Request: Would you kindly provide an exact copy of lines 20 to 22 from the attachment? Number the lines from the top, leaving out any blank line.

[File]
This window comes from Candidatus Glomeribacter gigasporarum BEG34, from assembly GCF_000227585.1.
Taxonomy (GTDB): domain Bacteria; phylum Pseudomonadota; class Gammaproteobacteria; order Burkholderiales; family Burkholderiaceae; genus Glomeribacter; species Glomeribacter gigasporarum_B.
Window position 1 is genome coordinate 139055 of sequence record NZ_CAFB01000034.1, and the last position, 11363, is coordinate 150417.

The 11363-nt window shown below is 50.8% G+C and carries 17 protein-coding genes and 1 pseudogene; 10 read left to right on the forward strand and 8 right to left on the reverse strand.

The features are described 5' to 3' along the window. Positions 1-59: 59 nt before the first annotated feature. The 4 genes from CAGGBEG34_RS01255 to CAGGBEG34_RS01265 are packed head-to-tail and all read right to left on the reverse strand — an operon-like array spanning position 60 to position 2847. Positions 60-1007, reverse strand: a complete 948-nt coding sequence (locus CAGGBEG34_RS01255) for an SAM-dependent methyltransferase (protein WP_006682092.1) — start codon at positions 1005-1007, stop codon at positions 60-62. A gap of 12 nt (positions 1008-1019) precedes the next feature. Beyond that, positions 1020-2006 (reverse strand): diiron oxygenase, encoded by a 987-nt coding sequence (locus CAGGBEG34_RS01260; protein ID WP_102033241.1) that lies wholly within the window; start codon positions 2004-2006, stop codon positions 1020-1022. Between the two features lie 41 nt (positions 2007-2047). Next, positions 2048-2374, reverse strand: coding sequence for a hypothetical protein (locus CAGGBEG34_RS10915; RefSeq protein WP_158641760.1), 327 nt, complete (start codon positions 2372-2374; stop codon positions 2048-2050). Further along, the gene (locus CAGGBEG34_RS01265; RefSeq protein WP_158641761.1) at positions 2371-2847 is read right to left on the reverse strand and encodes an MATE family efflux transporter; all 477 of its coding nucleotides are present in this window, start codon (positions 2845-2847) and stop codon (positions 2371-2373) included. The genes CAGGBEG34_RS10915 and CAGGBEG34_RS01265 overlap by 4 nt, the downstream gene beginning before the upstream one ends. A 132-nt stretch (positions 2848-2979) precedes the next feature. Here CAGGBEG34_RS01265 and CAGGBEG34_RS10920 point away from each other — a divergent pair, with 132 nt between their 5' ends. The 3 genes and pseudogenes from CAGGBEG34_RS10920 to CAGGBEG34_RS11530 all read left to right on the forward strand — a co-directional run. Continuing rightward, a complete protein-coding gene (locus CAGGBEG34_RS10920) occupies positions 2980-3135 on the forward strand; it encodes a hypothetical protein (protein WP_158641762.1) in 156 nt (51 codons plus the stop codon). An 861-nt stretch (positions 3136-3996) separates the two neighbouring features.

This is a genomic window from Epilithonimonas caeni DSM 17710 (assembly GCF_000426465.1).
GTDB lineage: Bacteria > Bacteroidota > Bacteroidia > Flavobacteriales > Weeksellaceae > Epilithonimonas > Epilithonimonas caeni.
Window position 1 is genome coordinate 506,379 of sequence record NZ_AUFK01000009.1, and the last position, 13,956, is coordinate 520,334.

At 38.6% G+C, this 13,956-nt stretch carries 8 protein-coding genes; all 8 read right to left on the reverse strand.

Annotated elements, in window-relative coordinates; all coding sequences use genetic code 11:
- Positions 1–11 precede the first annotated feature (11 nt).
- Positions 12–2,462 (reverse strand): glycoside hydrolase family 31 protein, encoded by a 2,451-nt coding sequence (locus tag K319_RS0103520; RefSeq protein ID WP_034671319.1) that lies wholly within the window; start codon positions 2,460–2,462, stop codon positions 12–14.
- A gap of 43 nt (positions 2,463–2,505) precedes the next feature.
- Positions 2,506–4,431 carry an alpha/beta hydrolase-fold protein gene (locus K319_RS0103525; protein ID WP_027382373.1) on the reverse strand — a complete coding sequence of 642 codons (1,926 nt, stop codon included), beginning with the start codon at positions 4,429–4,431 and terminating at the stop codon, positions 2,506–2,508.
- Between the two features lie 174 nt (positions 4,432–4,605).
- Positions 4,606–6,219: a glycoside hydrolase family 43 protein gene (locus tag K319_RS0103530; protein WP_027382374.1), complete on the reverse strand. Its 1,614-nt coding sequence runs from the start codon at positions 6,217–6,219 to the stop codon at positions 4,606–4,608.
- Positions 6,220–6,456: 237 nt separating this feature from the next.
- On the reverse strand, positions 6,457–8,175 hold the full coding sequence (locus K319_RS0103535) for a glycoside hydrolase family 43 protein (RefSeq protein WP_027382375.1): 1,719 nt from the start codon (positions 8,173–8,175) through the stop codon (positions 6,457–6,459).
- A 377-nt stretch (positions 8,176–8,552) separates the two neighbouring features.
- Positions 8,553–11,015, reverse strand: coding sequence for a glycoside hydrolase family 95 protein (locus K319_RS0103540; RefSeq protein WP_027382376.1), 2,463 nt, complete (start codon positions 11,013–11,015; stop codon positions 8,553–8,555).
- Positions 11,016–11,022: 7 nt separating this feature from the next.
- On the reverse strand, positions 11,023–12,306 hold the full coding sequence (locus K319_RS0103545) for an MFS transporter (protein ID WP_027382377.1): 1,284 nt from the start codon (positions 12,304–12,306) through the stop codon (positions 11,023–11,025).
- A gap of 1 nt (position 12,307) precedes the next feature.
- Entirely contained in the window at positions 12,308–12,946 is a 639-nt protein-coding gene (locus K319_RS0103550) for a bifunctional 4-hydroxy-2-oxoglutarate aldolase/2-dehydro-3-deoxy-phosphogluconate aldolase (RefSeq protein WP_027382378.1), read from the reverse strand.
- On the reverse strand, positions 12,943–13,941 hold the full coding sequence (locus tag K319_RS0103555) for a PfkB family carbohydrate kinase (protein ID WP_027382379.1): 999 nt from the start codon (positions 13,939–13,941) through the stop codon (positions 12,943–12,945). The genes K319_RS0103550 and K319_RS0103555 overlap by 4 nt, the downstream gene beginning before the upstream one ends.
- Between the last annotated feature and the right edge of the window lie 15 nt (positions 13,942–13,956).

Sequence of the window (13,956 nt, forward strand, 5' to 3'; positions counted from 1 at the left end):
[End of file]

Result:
- Positions 8,553–11,015, reverse strand: coding sequence for a glycoside hydrolase family 95 protein (locus K319_RS0103540; RefSeq protein WP_027382376.1), 2,463 nt, complete (start codon positions 11,013–11,015; stop codon positions 8,553–8,555).
- Positions 11,016–11,022: 7 nt separating this feature from the next.
- On the reverse strand, positions 11,023–12,306 hold the full coding sequence (locus K319_RS0103545) for an MFS transporter (protein ID WP_027382377.1): 1,284 nt from the start codon (positions 12,304–12,306) through the stop codon (positions 11,023–11,025).